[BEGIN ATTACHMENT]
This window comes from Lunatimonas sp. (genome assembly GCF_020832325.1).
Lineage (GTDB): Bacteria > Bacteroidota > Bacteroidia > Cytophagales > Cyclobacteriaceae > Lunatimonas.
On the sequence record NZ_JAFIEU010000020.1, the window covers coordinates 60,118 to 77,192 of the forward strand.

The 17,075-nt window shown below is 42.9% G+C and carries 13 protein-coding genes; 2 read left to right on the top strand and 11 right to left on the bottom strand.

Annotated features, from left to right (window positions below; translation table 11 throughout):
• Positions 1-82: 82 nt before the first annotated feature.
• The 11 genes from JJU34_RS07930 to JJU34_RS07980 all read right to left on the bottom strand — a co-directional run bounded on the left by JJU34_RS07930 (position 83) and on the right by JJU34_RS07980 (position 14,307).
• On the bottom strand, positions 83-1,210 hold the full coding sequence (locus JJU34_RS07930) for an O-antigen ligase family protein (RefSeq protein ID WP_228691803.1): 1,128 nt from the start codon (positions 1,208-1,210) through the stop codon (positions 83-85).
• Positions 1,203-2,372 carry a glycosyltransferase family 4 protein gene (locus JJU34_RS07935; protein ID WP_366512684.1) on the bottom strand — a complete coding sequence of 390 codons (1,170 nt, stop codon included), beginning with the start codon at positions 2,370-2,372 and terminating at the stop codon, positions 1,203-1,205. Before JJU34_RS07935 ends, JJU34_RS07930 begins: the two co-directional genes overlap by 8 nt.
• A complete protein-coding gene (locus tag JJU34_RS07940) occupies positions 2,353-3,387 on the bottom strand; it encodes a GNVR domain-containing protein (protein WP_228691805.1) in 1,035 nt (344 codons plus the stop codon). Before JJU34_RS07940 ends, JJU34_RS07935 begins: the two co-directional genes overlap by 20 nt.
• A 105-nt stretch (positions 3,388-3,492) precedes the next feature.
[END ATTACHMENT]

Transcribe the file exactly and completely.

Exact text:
This window comes from Lunatimonas sp. (genome assembly GCF_020832325.1).
Lineage (GTDB): Bacteria > Bacteroidota > Bacteroidia > Cytophagales > Cyclobacteriaceae > Lunatimonas.
On the sequence record NZ_JAFIEU010000020.1, the window covers coordinates 60,118 to 77,192 of the forward strand.

The 17,075-nt window shown below is 42.9% G+C and carries 13 protein-coding genes; 2 read left to right on the top strand and 11 right to left on the bottom strand.

Annotated features, from left to right (window positions below; translation table 11 throughout):
• Positions 1-82: 82 nt before the first annotated feature.
• The 11 genes from JJU34_RS07930 to JJU34_RS07980 all read right to left on the bottom strand — a co-directional run bounded on the left by JJU34_RS07930 (position 83) and on the right by JJU34_RS07980 (position 14,307).
• On the bottom strand, positions 83-1,210 hold the full coding sequence (locus JJU34_RS07930) for an O-antigen ligase family protein (RefSeq protein ID WP_228691803.1): 1,128 nt from the start codon (positions 1,208-1,210) through the stop codon (positions 83-85).
• Positions 1,203-2,372 carry a glycosyltransferase family 4 protein gene (locus JJU34_RS07935; protein ID WP_366512684.1) on the bottom strand — a complete coding sequence of 390 codons (1,170 nt, stop codon included), beginning with the start codon at positions 2,370-2,372 and terminating at the stop codon, positions 1,203-1,205. Before JJU34_RS07935 ends, JJU34_RS07930 begins: the two co-directional genes overlap by 8 nt.
• A complete protein-coding gene (locus tag JJU34_RS07940) occupies positions 2,353-3,387 on the bottom strand; it encodes a GNVR domain-containing protein (protein WP_228691805.1) in 1,035 nt (344 codons plus the stop codon). Before JJU34_RS07940 ends, JJU34_RS07935 begins: the two co-directional genes overlap by 20 nt.
• A 105-nt stretch (positions 3,388-3,492) precedes the next feature.